Toshiba develops cost-reducing MEMS packaging

June 3, 2008 — Toshiba Corporation has optimized for MEMS two packaging technologies that promise significant cost reductions. Both can be applied at the wafer level, and both have been used to achieve multi-chip MEMS packaging with a control IC at a thickness of only 0.8mm. Toshiba says it will further develop and optimize these technologies to establish them for practical use.

The first technology covers encapsulation under normal atmospheric condition, the second a stronger structure for vacuum sealing.

As achieving cost efficiency and high productivity is one of the key objectives of MEMS, there are significant demands for small sized, hermetic cavity packaging technologies. Vacuum sealing is utilized in high speed applications, such as MEMS switch and gyroscopes, but Toshiba points out that there are various problems with this, including ringing. In applications where high speed is not required, such as use in mobile phones, low cost encapsulation under normal atmospheric condition technology is employed. Toshiba has developed both packaging technologies.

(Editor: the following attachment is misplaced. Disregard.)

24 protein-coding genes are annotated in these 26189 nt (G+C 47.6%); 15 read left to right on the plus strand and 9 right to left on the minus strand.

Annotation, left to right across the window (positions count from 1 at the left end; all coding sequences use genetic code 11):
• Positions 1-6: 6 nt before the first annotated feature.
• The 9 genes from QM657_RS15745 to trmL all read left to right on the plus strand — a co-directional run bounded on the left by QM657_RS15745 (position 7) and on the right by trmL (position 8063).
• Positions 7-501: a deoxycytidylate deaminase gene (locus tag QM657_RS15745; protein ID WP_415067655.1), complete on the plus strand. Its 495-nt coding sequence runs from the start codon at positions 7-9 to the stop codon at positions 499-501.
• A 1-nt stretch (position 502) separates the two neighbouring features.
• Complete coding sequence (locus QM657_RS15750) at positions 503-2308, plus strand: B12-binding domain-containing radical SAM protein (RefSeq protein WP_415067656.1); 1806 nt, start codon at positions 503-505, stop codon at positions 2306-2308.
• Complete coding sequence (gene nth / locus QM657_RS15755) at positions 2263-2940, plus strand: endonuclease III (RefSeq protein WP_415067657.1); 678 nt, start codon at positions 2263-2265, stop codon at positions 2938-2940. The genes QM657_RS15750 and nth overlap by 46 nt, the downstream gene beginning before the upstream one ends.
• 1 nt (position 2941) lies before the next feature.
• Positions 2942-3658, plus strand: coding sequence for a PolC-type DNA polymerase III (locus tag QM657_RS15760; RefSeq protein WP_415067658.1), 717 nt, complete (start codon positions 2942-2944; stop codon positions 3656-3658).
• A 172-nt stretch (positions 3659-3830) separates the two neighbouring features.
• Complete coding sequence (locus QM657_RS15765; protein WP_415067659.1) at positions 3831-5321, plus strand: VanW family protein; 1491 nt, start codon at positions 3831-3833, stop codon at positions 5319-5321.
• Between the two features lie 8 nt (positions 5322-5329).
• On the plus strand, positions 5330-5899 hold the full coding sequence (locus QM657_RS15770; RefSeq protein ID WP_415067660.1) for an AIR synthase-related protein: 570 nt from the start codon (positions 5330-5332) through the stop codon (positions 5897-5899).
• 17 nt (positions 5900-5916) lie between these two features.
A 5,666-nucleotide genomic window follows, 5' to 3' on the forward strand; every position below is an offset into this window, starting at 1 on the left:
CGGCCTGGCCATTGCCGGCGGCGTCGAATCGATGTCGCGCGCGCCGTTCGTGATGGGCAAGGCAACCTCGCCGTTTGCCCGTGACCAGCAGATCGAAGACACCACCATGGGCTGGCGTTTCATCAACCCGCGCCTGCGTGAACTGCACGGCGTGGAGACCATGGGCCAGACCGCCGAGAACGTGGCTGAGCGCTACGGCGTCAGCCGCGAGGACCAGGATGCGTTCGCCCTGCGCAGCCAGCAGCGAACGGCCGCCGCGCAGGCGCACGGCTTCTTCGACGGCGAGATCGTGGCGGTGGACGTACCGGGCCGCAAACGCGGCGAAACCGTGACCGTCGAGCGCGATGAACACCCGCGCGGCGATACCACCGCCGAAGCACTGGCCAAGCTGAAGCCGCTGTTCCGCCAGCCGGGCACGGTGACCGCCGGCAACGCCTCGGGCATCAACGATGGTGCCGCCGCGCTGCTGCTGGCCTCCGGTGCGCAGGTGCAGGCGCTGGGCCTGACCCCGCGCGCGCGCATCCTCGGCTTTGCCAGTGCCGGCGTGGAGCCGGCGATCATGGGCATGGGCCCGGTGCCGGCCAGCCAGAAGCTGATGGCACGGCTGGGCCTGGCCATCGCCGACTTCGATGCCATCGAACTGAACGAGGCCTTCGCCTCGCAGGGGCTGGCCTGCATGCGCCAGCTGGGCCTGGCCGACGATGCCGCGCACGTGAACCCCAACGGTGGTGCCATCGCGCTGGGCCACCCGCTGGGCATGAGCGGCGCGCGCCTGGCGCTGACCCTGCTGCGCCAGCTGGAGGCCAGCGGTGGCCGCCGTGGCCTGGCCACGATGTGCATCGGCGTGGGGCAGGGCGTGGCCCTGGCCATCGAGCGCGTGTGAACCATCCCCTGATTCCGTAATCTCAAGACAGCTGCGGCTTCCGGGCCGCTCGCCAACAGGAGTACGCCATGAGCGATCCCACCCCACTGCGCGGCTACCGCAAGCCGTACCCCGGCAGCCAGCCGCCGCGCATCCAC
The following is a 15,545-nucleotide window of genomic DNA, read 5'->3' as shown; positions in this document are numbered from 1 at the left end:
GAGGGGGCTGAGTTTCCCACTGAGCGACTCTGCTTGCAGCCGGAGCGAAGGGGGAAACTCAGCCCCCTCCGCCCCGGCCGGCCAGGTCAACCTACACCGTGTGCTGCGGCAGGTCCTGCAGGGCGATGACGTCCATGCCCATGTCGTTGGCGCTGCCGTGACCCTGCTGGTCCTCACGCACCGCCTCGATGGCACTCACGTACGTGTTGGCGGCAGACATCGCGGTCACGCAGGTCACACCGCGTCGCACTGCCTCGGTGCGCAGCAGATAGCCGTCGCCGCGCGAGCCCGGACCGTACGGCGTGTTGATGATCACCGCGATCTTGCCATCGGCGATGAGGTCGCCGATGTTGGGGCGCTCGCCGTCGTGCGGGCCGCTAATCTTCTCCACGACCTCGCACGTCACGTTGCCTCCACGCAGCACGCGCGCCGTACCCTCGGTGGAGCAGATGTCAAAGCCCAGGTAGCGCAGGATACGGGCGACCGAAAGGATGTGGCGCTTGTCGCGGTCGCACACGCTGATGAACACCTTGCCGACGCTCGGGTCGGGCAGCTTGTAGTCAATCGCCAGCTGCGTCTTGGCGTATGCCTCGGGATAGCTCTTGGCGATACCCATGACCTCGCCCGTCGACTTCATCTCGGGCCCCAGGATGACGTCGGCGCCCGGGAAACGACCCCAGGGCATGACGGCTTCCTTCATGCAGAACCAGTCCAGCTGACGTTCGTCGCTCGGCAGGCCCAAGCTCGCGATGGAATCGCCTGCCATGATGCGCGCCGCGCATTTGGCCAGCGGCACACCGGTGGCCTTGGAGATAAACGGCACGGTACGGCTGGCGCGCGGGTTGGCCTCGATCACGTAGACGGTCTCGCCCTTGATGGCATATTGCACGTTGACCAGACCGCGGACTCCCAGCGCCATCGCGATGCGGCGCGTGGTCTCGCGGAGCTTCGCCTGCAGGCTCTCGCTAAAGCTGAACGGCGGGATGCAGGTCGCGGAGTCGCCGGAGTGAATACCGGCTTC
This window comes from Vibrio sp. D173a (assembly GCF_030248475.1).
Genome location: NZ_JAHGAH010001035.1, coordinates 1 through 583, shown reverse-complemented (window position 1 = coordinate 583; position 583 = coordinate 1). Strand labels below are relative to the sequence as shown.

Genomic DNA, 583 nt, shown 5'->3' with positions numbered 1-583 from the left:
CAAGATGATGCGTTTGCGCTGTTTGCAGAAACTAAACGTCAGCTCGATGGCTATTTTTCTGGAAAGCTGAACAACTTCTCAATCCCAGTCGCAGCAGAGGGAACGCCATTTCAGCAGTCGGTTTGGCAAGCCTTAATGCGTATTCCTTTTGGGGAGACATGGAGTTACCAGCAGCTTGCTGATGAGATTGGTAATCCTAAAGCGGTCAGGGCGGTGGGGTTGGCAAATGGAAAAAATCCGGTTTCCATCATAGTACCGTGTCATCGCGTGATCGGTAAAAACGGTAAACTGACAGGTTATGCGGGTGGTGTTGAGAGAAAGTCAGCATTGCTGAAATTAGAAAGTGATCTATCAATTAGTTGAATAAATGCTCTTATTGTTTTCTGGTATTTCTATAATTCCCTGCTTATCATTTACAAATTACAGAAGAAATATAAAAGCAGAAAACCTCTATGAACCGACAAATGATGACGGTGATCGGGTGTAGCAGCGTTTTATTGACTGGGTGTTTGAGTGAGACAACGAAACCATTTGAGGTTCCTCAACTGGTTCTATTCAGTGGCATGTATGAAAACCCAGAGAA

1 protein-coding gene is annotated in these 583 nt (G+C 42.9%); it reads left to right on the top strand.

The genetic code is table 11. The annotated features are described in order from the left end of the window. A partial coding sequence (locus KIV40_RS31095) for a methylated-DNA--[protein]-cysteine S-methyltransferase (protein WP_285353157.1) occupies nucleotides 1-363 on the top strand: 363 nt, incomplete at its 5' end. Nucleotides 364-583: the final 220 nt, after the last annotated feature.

In encapsulation under normal atmospheric condition, a hermetic cavity is formed by coating a polymer sacrifice layer with SiO2 film, etching a cavity on the sacrifice layer through holes driven through the film, and then covering the film layer with a polymer cap. Etching efficiency is increased with larger holes, but this also raises the danger of polymer inflow into the cavity. Toshiba says it overcame this challenge by optimizing hole size and shape, achieving increased production efficiency and preventing any inflow. Furthermore, previous applications of this technology to MEMS chips was limited to non-water-resistant covering materials, but Toshiba also achieved a moisture-resistant package through chemical vapor deposition (CVD) of a hybrid structure organic and inorganic films.

In vacuum sealing, air pressure on the hermetic cavity can cause chip failure. According to Toshiba, the company overcame this with application of a new corrugated encapsulation structure that increases pressure resistance. In addition, changing the shape of the etching holes from circles to ovals reduced stress and risk of damage during etching. In a further step, laminating a thicker layer extended the process to multiple level cell packaging, where high pressure resistance is essential.


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